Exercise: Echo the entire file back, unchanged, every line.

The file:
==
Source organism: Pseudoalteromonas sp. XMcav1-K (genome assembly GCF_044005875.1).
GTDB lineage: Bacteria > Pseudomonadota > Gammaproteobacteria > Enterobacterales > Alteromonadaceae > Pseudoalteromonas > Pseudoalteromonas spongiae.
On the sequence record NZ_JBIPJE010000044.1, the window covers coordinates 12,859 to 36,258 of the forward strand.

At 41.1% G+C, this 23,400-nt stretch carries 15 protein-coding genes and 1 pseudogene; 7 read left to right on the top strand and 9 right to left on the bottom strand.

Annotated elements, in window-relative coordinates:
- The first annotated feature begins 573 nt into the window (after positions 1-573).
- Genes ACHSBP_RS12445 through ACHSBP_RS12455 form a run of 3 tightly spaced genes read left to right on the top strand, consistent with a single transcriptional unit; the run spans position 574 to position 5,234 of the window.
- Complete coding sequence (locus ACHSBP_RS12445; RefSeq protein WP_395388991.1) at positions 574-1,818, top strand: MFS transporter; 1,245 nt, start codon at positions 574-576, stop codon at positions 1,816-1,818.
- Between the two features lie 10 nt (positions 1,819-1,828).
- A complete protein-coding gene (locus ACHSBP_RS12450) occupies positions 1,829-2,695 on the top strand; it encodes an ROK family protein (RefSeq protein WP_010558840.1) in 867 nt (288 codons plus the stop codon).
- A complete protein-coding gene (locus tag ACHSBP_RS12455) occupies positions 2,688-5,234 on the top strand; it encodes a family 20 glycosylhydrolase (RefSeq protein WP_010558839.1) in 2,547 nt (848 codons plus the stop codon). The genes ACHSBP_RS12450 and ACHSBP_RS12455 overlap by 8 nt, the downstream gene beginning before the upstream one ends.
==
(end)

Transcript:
Source organism: Pseudoalteromonas sp. XMcav1-K (genome assembly GCF_044005875.1).
GTDB lineage: Bacteria > Pseudomonadota > Gammaproteobacteria > Enterobacterales > Alteromonadaceae > Pseudoalteromonas > Pseudoalteromonas spongiae.
On the sequence record NZ_JBIPJE010000044.1, the window covers coordinates 12,859 to 36,258 of the forward strand.

At 41.1% G+C, this 23,400-nt stretch carries 15 protein-coding genes and 1 pseudogene; 7 read left to right on the top strand and 9 right to left on the bottom strand.

Annotated elements, in window-relative coordinates:
- The first annotated feature begins 573 nt into the window (after positions 1-573).
- Genes ACHSBP_RS12445 through ACHSBP_RS12455 form a run of 3 tightly spaced genes read left to right on the top strand, consistent with a single transcriptional unit; the run spans position 574 to position 5,234 of the window.
- Complete coding sequence (locus ACHSBP_RS12445; RefSeq protein WP_395388991.1) at positions 574-1,818, top strand: MFS transporter; 1,245 nt, start codon at positions 574-576, stop codon at positions 1,816-1,818.
- Between the two features lie 10 nt (positions 1,819-1,828).
- A complete protein-coding gene (locus ACHSBP_RS12450) occupies positions 1,829-2,695 on the top strand; it encodes an ROK family protein (RefSeq protein WP_010558840.1) in 867 nt (288 codons plus the stop codon).
- A complete protein-coding gene (locus tag ACHSBP_RS12455) occupies positions 2,688-5,234 on the top strand; it encodes a family 20 glycosylhydrolase (RefSeq protein WP_010558839.1) in 2,547 nt (848 codons plus the stop codon). The genes ACHSBP_RS12450 and ACHSBP_RS12455 overlap by 8 nt, the downstream gene beginning before the upstream one ends.